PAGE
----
Predominantly active at high tide, Clibanarius is known for travelling hundreds of metres per day, possibly providing individuals of this genus exposure to shells and other resources that are not exploited by other genus’ (Hazlett 1981). Shell size did not have an affect on the individual’s range of locomotion. The type of shell individuals inhabit did appear to have an affect on movement speed, possibly due to the degree of friction between the shell and sediment (Benvenuto et al. 2003). It is believed that the competition for preferred shells could be a limiting factor on Clibanarius virescens population numbers (Ruppert et al. 2004).

Reproduction and Larvae

Being larger than females, male paguroidea demonstrate “aggressive intrasexual behaviour” when female individuals are present (Hazlett 1981). Males rock, stroke and tap on female’s shells before copulation (Hazlett 1981). Larger males could be selected for through an increased mating success or success between male-to-male competition (Hazlett 1981; Wada 1999). Another possibility is female preference for larger males, however research on this theory suggests it is less likely (Contreras-Garduño & Córdoba-Aguilar 2006). Paguroidea are lecithotrophic and undergo metamorphosis in their direct and complete zoea larval development cycle (Anger et al. 2004). When the developing zoea larvae are released, the mother supplies them with a large amount of yolk allowing the larvae to have a large dispersal (Warner 1997). The larvae swim through the beating of their maxillipeds. Zoeal larvae develop spines orientated antero-posteriorly, and thus resemble shrimp (Warner 1977). Paguroidean larvae are commonly distinguished by the spade-shaped telson, which forms the uropod. Much of the larval life is planktonic, and can last for several months while the larvae moult between two and six times before settling (Warner 1977).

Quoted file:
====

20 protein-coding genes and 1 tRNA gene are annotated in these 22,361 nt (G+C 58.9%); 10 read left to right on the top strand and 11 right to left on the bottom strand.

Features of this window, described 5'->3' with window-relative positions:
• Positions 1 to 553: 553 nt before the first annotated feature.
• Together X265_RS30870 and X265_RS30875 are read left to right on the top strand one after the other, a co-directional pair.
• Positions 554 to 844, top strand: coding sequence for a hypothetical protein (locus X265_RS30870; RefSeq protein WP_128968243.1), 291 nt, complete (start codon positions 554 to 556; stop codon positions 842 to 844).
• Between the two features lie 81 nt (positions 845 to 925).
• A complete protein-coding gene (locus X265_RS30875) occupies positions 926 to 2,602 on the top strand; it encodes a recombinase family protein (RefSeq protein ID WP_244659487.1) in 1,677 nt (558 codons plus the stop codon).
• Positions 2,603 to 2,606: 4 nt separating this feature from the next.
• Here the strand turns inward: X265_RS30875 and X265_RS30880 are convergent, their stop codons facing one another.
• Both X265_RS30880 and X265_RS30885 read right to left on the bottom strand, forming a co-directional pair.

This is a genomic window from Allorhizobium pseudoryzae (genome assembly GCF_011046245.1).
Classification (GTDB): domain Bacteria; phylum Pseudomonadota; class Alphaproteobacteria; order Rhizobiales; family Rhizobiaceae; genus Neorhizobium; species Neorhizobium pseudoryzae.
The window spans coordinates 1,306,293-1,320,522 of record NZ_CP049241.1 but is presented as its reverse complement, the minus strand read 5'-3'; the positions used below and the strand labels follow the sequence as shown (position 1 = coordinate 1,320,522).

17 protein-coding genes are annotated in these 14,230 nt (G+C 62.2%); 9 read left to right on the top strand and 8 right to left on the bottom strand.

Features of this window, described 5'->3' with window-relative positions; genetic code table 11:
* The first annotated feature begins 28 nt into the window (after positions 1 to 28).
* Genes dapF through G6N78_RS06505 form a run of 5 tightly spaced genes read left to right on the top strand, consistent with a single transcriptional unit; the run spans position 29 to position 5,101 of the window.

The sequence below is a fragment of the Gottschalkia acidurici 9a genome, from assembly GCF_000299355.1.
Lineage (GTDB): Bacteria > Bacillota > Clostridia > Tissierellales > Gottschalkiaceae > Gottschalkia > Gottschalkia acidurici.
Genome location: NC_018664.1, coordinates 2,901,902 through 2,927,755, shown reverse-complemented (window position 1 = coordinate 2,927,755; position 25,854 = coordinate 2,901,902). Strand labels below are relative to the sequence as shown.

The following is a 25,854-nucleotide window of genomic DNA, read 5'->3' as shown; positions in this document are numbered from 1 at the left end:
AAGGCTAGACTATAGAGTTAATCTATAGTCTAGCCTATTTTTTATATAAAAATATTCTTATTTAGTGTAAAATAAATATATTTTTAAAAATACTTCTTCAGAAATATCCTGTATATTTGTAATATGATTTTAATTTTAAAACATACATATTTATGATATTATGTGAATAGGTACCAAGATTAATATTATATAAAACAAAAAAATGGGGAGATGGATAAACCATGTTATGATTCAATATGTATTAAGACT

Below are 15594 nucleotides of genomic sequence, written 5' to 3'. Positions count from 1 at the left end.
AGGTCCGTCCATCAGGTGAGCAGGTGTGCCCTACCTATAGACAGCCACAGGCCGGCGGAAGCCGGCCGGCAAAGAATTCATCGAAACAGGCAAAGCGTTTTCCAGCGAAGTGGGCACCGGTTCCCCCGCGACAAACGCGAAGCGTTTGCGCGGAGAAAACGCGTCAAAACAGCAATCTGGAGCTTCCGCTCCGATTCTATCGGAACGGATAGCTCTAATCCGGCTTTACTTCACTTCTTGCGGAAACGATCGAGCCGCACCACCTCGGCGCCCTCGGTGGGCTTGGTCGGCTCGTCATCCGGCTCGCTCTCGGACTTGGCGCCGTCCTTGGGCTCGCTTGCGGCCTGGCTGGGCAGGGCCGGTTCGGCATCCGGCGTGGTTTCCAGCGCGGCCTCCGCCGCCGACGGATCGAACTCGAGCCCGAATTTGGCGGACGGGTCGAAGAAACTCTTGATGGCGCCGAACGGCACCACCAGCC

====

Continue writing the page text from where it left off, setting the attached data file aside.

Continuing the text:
Anatomy and Physiology


Arthropoda are a coelomate phylum, meaning that they are triploblastic – they have an endoderm, mesoderm and ectoderm (Ruppert et al. 2004). The paguroidean body’s anterior is covered by a hard exoskeleton, created by a carapace. The posterior of the anomuran body, the abdomen, is encased in a thin, non-segmented cuticle that provides support to the body, but offers little protection (Healy & Yaldwyn 1970; Warner 1977; Ruppert et al. 2004;). The large, soft abdomen houses the gonads, liver and renal organs. The placement of these organs differs to that of other decapods, where these organs are usually located in the thorax (Healy & Yaldwyn 1970). 

Digestive System